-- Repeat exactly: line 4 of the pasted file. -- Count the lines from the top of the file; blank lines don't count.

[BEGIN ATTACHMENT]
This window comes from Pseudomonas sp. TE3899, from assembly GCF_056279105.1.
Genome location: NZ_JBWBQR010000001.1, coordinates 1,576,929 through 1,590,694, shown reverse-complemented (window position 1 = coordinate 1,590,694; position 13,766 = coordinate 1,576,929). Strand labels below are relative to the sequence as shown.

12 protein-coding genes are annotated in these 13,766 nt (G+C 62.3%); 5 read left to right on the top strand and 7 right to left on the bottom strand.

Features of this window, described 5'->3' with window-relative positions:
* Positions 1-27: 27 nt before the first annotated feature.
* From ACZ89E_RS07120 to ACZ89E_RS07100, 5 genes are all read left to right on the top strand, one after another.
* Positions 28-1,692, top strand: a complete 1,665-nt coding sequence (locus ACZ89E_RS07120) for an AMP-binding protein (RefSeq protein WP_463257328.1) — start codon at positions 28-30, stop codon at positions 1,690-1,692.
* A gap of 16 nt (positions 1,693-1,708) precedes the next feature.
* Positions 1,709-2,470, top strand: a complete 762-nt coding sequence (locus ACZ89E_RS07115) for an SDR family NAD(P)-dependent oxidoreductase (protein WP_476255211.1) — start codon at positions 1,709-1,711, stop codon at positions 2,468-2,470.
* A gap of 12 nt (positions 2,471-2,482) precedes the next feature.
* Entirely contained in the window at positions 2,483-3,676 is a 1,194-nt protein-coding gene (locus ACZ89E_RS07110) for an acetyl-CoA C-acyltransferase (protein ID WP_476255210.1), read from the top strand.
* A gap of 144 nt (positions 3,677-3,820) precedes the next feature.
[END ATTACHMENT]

Features of this window, described 5'->3' with window-relative positions: